sandwich

Clearsilver serve up a feast of photography

Last week, I had the pleasure of art directing a food photography shoot for one of our newest clients, Freshpak Chilled Foods. Freshpak are Britain’s leading maker of fresh sandwich fillings for grocery multiples, high-street retailers and food service outlets.

We’ve been working closely with Freshpak for the last month, creating a new brand identity and website which clearly showcases the business and their credentials to prospective clients, something they hadn’t done previously.

Having researched the market, we wanted to make sure that we produced a design that was vibrant and fresh, with a clean and minimalist layout.

 

FreshPak

 

The photography was instrumental to the new website – giving a breath of fresh air to the existing imagery. We photographed Freshpak’s extensive range of products, to ensure that the on-site photography would make visitors want to try Freshpak foods for themselves, by designing it look as appetising as possible.

Having done numerous shoots like this before with our go-to photographer – we were confident that we would deliver some great shots for our client.

And we did!

 

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Food for thought

Here are my top tips on how to deliver some mouth-watering food photography.

1. Do your research on food styling.

Before the shoot, produce a mood board that outlines the type of photography style, lighting, props, layout and presentation of the ingredients.

2. Use the freshest ingredients.

If shooting fruit or vegetables, you’ve got to be ruthless. If the skin looks wrinkled, scarred or damaged, take it out and get a new one – or angle it in such a way so as not to see the bad side. This seems obvious, but sometimes it’s easy to miss. You’re often photographing products really close up, so even the tiniest flaws will show on camera.

 

pasta salad

3. Lighting is key

Lighting is key to texture, and making the food look appetising. This will also allow any steam to show up in the image. If you want to capture steam or smoke then backlighting will make it more prominent. Lighting gives food definition and makes the ingredients look crisp and fresh.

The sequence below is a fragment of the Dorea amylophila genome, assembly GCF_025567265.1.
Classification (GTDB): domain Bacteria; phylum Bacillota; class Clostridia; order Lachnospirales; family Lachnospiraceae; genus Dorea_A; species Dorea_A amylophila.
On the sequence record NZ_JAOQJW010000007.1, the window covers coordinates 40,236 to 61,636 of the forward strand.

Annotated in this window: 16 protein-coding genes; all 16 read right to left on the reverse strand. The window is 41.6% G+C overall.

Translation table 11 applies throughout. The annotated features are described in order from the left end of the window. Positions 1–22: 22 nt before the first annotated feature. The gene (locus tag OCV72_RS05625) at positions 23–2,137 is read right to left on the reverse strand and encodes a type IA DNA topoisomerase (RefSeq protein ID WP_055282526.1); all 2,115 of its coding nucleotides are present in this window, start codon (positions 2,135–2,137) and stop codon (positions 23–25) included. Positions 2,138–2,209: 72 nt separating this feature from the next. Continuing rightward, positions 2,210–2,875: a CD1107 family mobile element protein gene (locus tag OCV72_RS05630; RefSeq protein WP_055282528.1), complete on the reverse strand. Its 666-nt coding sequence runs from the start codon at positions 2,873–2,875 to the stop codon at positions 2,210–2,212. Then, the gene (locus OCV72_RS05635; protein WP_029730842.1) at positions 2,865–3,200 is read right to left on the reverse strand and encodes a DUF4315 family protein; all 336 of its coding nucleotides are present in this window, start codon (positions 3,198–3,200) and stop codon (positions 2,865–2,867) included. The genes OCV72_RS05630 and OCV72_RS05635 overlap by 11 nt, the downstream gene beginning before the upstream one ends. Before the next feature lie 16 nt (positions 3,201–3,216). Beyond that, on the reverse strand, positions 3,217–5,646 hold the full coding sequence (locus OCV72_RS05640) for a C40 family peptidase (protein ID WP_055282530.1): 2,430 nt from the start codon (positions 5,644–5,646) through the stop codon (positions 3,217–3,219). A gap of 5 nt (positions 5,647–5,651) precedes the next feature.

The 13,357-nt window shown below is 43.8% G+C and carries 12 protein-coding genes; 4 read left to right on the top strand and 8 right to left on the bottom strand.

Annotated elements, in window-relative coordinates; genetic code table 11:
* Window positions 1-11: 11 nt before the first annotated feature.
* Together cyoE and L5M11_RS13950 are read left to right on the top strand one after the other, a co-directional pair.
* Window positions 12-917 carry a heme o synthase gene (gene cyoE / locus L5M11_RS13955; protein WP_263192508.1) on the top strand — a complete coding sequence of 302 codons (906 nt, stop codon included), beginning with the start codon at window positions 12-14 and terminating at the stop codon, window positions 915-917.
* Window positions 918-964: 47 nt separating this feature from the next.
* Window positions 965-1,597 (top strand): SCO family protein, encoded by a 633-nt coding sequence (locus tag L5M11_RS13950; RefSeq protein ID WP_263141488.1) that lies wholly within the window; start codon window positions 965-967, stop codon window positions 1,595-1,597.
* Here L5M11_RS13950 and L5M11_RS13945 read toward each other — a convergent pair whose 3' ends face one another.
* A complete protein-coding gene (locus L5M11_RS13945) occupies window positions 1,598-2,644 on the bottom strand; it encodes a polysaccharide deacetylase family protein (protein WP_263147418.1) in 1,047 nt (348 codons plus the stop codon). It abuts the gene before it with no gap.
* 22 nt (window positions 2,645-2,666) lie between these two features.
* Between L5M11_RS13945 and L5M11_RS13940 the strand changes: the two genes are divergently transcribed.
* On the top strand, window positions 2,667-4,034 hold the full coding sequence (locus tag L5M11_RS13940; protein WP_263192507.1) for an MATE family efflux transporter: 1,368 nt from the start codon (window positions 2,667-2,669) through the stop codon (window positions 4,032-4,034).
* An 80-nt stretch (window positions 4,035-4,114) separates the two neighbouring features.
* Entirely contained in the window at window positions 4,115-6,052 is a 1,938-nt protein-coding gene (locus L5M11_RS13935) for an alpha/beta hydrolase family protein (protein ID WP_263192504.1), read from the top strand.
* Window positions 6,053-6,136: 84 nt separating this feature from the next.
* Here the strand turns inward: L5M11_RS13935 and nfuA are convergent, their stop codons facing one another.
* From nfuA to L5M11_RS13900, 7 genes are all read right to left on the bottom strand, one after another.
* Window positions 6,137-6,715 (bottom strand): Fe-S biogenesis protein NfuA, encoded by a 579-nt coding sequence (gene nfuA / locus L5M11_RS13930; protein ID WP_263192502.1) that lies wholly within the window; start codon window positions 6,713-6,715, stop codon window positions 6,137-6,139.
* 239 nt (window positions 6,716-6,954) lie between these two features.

4. Take out stuff you don’t need

Take out any distracting items and pare down to just one plate of food. Get creative with props and cropping – and when in doubt follow the “less is more” rule of thumb.

5. Use raw ingredients as props

Simple plates, cutlery and raw ingredients make great extra props. We had a cupboard full of different plates, chopping boards and bowls, but only one of each!  Stick to non-patterned plates and bowls so the food is the key feature.

 

Mayo

 

6. Keep it clean

The plates and props holding the food must be 100% pristine, and flaw free.  Close-up shots will show any imperfections.

7. Vary your angle

Try different angles when shooting your food items. Directly overhead, tilted, shooting into the edge of the plate or table, and so on, will all create totally different looks. When taking multiple shots, get creative and aim for variety.

8. Finishing touches

To make vegetables glisten, brush them with a bit of olive oil, or mist a salad with water. It will make them look fresher.

 

You can see the full results of our shoot here.

Follow Paul on Twitter @Clearsilver_CD

 

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Paul Wojtas

Creative Director

Winner of almost a dozen industry awards, Paul’s career includes stints with agencies in London, Manchester, Birmingham and Leeds. As Head of Design for one of the UK’s leading recruitment advertising agencies, he worked with blue-chip clients including Adidas, Birmingham City Council, Boots, Britvic, BSkyB, HSBC, Manchester Business School, Morrisons, National Express, Next and Subaru. Paul worked with us on a freelance basis for a number of years before we finally persuaded him to join us full-time as our creative director.

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